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Lion-Headed God, Possibly Horus of Buto

Unknown712 BC - 30 BC (Late Period-Ptolomaic Period)

Cincinnati Art Museum

Cincinnati Art Museum

Many Egyptian gods and goddesses were associated with animals. An animal’s physical characteristics were often incorporated into the deity’s depiction, either fully or in abbreviated fashion, in the form of an animal head. Here, a leonine subject has been chosen.

This bronze statue depicts a lion-headed god seated on a block throne. He is dressed in a short, belted kilt, and wears a lappet wig and a floral collar. His headdress consists of a rearing cobra, or uraeus. The scenes of worship incised on the throne’s sides and back suggest that its occupant may have been the warrior-god Horus of Buto, a city in the western Nile delta. Like many Egyptian deities he originally held a scepter, a symbol of power and sovereignty, as we can see by the empty socket in the left hand. The figurine was cast by the lost wax process, which involved a wax model and a clay mold. A coat of silver enhances the statue's eyes and nipples.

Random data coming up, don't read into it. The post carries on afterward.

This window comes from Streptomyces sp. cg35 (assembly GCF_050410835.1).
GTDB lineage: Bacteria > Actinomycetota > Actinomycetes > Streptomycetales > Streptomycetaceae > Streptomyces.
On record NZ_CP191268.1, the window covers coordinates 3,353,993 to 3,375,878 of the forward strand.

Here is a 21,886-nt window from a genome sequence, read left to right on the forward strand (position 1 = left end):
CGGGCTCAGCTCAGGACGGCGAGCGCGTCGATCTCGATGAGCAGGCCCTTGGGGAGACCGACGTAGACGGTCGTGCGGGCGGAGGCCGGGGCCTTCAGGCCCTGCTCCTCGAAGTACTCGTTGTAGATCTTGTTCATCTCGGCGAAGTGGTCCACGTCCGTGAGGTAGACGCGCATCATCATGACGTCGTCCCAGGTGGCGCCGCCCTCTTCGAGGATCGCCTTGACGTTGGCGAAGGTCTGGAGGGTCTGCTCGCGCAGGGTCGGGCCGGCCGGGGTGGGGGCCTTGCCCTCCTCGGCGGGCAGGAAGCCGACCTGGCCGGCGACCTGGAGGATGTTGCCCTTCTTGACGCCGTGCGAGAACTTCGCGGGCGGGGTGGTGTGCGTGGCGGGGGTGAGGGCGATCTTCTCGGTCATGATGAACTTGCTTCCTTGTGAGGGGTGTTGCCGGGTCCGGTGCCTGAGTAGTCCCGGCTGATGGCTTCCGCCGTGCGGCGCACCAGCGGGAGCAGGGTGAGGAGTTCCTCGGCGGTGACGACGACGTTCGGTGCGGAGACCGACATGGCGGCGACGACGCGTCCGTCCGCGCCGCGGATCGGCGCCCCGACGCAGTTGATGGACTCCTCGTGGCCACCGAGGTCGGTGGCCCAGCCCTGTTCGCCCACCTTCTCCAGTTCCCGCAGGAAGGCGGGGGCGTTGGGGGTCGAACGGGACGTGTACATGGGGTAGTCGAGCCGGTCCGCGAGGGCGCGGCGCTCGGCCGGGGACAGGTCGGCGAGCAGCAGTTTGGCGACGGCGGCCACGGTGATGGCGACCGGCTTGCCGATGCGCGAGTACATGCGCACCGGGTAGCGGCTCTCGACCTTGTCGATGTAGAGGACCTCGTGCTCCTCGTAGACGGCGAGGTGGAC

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Details

  • Title: Lion-Headed God, Possibly Horus of Buto
  • Creator: Unknown
  • Date Created: 712 BC - 30 BC (Late Period-Ptolomaic Period)
  • Location: Egypt
  • Physical Dimensions: 25 7/16 x 5 1/4 x 11 13/16 in. (64.6 x 13.3 x 30 cm)
  • Credit Line: Museum Purchase
  • Accession Number: 1957.149
  • Type: Bronze/Sculpture
  • Medium: Cast and incised bronze

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